Sports biz: the big fix

If you watched television in the 1970s, you may recall it cost $6 million to rebuild the body of astronaut Steve Austin, TV’s bionic man.

So the few thousand it’ll cost you to repair that mash of meniscus in your knee should sound like a serious bargain. And you won’t need machine-tooled implants or a 20-to-1 infrared zoom lens fitted into the hole where your eye used to be.

All it takes is a few drops of a DNA brew drawn from your own body. And the steady hand of a Broomfield physician who is doing to professional athletes and weekend warriors the same thing a shadowy arm of the U.S. government did to Steve Austin in “The Six Million Dollar Man.”

He’s rebuilding them. Better. Stronger. Faster. And without ever touching a scalpel.

t’s called the Regenexx-SD Procedure. Dr. Christopher Centeno is a partner in the Centeno-Schultz Integrative Pain Management Clinic in Broomfield, and on a recent Friday morning, dressed in blue scrubs, he’s explaining how it works.

The CliffsNotes version is this: Centeno uses a needle to withdraw a small amount of marrow from a bone near your hip. He gives the red, fatty fluid to a technician who mixes it with a lab-prepared blend of factors that makes the stem cells contained in the fluid grow rapidly. Later that day, the fluid is injected into the area of injury. Almost immediately, the stem cells drawn from your bone marrow look around for something useful to do. Depending on the local chemical environment and the type of cells they attach to, they’ll end up becoming new cartilage or muscle tissue, replenishing and rebuilding what’s already there.

“These cells are the body’s maintenance men,” Centeno says.

It’s similar to what happens when you break down muscle tissue by grinding through one last set of curls at the gym. Keep it up, and you’ll find your body produces bigger, stronger muscles. Over time, though, the body stops producing enough stem cells to get the job done. That’s where Centeno comes in. He’s taking a known chemical process and enhancing it by optimizing stem cells to be better at what they do.

For the 500 or so patients who have had the procedure performed at Centeno’s clinic, there are two big advantages: First, it means avoiding invasive surgery that may leave you with a knee that’s a poor shadow of its former darting, swaggering self. Second, because the healing cells are drawn from your own body, there’s almost no chance you’ll reject them.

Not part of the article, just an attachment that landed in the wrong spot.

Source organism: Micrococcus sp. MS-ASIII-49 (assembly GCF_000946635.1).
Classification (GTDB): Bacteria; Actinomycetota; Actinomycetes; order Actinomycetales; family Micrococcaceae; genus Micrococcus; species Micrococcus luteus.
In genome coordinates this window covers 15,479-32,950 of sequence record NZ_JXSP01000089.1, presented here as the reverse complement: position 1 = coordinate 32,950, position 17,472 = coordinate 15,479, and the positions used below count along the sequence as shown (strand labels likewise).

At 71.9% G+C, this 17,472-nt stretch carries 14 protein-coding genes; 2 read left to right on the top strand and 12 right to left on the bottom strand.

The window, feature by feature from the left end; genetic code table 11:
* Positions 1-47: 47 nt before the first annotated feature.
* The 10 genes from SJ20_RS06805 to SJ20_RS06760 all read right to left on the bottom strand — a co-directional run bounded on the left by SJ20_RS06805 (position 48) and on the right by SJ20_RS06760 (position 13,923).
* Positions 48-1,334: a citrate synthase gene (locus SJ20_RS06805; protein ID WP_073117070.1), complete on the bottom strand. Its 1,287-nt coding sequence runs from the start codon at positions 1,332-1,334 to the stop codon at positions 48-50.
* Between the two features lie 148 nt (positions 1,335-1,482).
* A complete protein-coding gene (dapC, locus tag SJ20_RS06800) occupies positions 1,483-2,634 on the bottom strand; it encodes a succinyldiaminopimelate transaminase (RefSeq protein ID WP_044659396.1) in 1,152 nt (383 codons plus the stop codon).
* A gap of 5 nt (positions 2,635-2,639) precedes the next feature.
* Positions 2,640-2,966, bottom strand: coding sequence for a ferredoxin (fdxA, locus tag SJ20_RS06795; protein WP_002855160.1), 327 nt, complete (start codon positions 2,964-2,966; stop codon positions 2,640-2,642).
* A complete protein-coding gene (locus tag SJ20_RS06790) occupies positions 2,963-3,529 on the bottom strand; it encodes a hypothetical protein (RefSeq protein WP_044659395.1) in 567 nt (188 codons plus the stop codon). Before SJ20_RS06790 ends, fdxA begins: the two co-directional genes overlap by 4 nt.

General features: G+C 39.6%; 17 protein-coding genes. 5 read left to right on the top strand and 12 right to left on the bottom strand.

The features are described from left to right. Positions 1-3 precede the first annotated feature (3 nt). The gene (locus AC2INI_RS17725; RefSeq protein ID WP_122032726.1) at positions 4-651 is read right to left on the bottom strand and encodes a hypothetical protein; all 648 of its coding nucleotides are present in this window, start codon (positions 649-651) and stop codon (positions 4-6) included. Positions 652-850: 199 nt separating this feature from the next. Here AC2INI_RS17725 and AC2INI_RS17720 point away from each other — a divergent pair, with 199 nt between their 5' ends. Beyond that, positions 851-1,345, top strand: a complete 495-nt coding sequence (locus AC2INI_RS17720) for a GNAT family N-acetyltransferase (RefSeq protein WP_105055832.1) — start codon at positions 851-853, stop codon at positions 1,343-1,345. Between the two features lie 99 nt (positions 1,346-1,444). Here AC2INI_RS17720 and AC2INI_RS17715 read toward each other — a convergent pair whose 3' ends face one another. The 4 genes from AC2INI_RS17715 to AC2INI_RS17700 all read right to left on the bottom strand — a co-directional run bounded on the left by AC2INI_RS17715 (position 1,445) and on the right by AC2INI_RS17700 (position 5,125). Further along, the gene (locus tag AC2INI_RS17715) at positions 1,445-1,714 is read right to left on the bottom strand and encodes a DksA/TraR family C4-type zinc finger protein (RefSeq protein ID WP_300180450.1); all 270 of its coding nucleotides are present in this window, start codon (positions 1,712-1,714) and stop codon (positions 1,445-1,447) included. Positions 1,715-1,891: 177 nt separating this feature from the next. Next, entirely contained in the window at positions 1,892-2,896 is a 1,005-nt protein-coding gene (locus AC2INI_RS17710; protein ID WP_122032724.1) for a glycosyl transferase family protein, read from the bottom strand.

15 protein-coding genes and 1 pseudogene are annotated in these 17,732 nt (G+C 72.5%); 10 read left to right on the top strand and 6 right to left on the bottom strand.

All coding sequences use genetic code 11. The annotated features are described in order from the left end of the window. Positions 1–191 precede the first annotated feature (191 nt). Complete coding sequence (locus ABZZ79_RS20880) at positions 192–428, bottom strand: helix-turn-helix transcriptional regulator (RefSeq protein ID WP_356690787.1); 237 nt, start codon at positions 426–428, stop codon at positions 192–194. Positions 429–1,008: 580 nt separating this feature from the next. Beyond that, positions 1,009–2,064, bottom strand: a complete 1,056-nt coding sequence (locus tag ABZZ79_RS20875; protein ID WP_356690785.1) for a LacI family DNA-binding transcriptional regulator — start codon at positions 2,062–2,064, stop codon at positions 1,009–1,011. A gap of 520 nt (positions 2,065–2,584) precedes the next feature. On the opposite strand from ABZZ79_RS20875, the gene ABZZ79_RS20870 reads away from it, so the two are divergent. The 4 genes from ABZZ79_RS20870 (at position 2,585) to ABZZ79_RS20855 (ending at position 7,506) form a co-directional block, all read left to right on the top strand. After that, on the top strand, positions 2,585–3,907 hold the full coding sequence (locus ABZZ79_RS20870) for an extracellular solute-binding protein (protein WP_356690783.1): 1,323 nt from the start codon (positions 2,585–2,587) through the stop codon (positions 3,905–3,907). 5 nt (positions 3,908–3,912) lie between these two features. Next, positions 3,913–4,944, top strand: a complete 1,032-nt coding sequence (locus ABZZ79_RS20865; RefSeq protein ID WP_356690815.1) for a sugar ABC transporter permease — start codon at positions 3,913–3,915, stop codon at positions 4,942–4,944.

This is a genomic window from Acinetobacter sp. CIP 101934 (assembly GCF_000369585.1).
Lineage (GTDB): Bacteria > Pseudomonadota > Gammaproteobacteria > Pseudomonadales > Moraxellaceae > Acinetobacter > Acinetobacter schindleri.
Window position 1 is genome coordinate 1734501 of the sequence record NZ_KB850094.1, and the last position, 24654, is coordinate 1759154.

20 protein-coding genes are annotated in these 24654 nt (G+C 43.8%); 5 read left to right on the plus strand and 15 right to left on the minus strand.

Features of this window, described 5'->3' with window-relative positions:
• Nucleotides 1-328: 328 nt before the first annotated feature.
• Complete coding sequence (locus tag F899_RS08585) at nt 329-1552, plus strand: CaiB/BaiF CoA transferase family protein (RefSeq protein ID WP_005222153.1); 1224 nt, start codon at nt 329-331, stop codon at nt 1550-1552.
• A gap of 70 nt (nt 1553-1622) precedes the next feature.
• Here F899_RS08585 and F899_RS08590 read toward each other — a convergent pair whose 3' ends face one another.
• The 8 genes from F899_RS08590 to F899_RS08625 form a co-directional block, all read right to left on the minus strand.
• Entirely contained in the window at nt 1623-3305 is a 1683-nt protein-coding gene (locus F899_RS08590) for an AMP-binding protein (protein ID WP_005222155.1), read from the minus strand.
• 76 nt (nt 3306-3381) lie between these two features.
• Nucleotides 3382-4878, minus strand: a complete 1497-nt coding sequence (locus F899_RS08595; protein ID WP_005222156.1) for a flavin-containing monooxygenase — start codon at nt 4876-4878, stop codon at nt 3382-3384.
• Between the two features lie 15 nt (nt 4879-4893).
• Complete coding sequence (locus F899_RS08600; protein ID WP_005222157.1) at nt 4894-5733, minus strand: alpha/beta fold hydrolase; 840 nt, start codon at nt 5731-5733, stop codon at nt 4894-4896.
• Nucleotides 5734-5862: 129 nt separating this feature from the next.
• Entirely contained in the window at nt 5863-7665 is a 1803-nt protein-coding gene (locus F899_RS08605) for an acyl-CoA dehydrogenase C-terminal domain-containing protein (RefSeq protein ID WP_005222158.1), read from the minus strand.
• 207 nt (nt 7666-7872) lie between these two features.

Not every weekend athlete with a torn cartilage is an ideal candidate. But for some, the procedure can seem like an unbelievable gift.

Adam Kahn is one of them. The 47-year-old owner of Lakewood’s Meadow Creek Tennis Club tore the medial meniscus in his knee 2½ years ago while playing squash. The prognosis from a surgeon: grim. “He basically said, ‘Your knee is never going to be the same.’ I left his office pretty depressed,” Kahn says.

But when a tennis acquaintance mentioned Centeno’s clinic, Kahn was intrigued. He read about the procedure. He talked to five patients who’d had it. And then three weeks after Centeno squirted a stem cell cocktail into Kahn’s knee, something remarkable happened.

“I had changed the way I got into bed at night,” Kahn says. “I couldn’t bend my knee to slide into the bed. And one evening I just started to climb into bed the old normal way. It scared me. But it didn’t hurt.”
Kahn’s knee continued to improve, returning to nearly 100 percent of its capability within four months of the procedure. But in January, he re-injured it, again on the squash court. Four months later, he returned for a second procedure, having elected to freeze some cells from the original withdrawal. By August, he was back on the tennis court. (Although he’s given up squash.)

Centeno sees big things ahead for stem cell therapy as an alternative to invasive surgery. He’s convinced the day will come when promising young athletes freeze their cells for possible repairs later in their careers. Until then, he’s content to help athletes recover from injuries with the greatest medicine of all: their own genetic material.

You’ve got to think Steve Austin would dig that.
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